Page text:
The Origins of the Urban Crisis: Race and Inequality in Postwar Detroit / Edition 1

The Origins of the Urban Crisis: Race and Inequality in Postwar Detroit / Edition 1

5.0 1
by Thomas J. Sugrue
     
 

Once America's "arsenal of democracy," Detroit over the last fifty years has become the symbol of the American urban crisis. In this reappraisal of racial and economic inequality in modern America, Thomas Sugrue explains how Detroit and many other once prosperous industrial cities have become the sites of persistent racialized poverty. He challenges the conventional… See more details below

Overview

Once America's "arsenal of democracy," Detroit over the last fifty years has become the symbol of the American urban crisis. In this reappraisal of racial and economic inequality in modern America, Thomas Sugrue explains how Detroit and many other once prosperous industrial cities have become the sites of persistent racialized poverty. He challenges the conventional wisdom that urban decline is the product of the social programs and racial fissures of the 1960s. Probing beneath the veneer of 1950s prosperity and social consensus, Sugrue traces the rise of a new ghetto, solidified by changes in the urban economy and labor market and by racial and class segregation.In this provocative revision of postwar American history, Sugrue finds cities already fiercely divided by race and devastated by the exodus of industries. He focuses on urban neighborhoods, where white working-class homeowners mobilized to prevent integration as blacks tried to move out of the crumbling and overcrowded inner city. Weaving together the history of workplaces, unions, civil rights groups, political organizations, and real estate agencies, Sugrue finds the roots of today's urban poverty in a hidden history of racial violence, discrimination, and deindustrialization that reshaped the American urban landscape after World War II.In a new preface, Sugrue discusses the ongoing legacies of the postwar transformation of urban America and engages recent scholars who have joined in the reassessment of postwar urban, political, social, and African American history.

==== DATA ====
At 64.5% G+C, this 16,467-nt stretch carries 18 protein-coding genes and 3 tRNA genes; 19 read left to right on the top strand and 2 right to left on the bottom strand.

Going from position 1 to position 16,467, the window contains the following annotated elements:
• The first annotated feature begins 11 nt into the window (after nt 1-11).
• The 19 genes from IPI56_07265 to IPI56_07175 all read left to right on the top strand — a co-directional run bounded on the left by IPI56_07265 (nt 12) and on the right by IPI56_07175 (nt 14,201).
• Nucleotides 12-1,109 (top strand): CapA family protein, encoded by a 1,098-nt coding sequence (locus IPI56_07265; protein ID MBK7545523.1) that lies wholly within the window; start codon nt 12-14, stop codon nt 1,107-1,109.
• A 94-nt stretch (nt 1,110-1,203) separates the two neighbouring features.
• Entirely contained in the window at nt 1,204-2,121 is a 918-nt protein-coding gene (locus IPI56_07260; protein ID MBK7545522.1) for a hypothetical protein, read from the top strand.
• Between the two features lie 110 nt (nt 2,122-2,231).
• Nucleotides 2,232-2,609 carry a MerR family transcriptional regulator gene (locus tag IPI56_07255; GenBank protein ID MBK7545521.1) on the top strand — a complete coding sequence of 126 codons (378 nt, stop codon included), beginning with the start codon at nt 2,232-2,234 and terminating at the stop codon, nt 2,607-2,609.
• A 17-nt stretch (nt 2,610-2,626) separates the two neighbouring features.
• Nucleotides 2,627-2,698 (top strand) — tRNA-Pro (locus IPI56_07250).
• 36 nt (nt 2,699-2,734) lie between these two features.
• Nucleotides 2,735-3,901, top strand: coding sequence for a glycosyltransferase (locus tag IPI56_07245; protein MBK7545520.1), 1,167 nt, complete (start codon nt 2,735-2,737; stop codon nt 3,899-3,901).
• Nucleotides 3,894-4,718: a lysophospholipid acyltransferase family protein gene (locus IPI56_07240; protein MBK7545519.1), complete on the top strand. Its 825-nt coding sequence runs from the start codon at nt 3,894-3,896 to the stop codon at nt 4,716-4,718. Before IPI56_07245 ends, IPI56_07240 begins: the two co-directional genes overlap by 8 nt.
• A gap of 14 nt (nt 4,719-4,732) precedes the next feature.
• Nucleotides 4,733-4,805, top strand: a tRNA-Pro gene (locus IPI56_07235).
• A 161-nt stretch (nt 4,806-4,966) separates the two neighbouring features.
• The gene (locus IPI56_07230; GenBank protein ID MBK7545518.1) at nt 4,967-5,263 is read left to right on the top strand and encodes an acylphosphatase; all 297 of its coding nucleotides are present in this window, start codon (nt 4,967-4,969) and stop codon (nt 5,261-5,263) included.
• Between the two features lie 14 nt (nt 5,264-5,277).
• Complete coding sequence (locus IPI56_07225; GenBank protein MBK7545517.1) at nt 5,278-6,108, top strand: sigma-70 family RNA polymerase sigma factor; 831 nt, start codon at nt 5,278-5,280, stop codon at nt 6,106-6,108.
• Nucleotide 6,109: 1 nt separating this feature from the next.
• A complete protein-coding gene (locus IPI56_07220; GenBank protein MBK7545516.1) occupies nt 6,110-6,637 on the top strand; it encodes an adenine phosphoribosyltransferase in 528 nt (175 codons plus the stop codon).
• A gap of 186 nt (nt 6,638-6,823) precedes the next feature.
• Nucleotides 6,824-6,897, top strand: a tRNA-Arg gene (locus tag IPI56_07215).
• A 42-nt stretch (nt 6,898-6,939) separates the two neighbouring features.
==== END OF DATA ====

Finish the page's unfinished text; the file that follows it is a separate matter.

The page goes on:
Read More

Product Details

ISBN-13:
9780691121864
Publisher:
Princeton University Press
Publication date:
08/01/2005
Series:
Princeton Studies in American Politics: Historical, International, and Comparative Perspectives Series
Edition description:
With a New preface by the author
Pages:
416
Product dimensions:
6.06(w) x 9.18(h) x 0.97(d)

Table of Contents

1"Arsenal of democracy"17
2"Detroit's time bomb" : race and housing in the 1940s33
3"The coffin of peace" : the containment of public housing57
4"The meanest and the dirtiest jobs" : the structures of employment discrimination91
5"The damning mark of false prosperities" : the deindustrialization of Detroit125
6"Forget about your inalienable right to work" : responses to industrial decline and discrimination153
7Class, status, and residence : the changing geography of black Detroit181
8"Homeowners' rights" : white resistance and the rise of antiliberalism209
9"United communities are impregnable" : violence and the color line231
Conclusion : crisis : Detroit and the fate of postindustrial America259
App. AIndex of dissimilarity, blacks and whites in major American cities, 1940-1990273
App. BAfrican American occupational structure in Detroit, 1940-1970275

Read More

Customer Reviews

Average Review:

Write a Review

and post it to your social network

     

Most Helpful Customer Reviews

See all customer reviews >